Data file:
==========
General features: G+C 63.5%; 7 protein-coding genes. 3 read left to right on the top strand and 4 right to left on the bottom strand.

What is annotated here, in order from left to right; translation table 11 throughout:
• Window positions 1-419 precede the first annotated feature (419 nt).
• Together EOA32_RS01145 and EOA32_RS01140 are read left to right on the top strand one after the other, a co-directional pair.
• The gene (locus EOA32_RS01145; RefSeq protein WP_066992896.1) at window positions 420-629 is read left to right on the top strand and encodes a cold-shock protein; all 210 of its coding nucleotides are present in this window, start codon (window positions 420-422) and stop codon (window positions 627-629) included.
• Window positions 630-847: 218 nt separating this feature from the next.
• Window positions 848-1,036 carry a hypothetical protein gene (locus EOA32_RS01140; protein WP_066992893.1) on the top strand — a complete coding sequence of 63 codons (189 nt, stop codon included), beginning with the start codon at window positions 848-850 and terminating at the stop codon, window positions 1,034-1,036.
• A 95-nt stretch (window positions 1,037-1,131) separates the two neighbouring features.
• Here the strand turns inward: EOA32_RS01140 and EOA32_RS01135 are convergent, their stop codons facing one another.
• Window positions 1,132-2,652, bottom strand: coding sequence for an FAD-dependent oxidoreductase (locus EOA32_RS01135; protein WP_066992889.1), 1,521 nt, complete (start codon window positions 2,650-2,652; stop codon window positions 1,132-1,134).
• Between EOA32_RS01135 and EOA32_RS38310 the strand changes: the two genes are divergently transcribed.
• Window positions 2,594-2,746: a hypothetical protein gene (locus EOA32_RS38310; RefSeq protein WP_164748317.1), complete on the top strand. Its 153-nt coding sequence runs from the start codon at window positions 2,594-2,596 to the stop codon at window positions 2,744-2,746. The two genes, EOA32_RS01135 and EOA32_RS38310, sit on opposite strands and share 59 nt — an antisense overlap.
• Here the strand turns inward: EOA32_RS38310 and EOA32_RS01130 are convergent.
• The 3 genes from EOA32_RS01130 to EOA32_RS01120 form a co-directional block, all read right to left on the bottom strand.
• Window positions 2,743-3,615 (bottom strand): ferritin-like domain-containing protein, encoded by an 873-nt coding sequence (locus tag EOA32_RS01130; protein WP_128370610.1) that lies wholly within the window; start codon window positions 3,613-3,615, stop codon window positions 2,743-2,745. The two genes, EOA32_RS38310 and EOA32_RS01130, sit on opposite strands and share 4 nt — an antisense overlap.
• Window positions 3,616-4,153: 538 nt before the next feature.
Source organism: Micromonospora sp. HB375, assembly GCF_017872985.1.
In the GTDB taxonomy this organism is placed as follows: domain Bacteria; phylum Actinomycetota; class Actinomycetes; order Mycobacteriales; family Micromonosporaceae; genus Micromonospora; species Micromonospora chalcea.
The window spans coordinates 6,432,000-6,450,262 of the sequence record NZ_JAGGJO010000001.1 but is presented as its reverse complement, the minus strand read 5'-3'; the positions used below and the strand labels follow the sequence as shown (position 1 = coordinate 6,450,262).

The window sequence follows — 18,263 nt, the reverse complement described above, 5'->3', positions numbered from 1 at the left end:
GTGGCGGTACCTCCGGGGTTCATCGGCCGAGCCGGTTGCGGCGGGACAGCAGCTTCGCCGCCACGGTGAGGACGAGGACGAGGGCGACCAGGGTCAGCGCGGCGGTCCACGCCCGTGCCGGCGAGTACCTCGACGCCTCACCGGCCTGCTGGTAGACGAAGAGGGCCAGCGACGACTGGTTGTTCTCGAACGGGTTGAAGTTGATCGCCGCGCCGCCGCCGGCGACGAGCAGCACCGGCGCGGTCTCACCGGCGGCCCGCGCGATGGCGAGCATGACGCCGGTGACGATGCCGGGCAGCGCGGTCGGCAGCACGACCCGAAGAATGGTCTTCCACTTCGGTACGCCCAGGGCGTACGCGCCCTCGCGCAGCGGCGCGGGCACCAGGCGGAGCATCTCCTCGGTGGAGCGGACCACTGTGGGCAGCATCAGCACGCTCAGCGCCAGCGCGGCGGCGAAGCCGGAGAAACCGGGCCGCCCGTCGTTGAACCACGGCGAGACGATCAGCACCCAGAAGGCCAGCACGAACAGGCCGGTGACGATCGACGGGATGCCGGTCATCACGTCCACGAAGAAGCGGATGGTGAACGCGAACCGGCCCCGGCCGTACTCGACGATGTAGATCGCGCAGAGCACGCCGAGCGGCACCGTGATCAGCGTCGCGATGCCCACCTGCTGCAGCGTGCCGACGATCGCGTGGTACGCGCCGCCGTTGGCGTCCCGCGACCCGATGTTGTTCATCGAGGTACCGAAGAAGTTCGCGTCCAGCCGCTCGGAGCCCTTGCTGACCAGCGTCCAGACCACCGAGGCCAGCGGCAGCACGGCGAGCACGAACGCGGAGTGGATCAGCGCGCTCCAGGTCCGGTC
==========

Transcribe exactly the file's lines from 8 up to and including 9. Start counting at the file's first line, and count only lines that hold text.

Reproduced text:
• A 95-nt stretch (window positions 1,037-1,131) separates the two neighbouring features.
• Here the strand turns inward: EOA32_RS01140 and EOA32_RS01135 are convergent, their stop codons facing one another.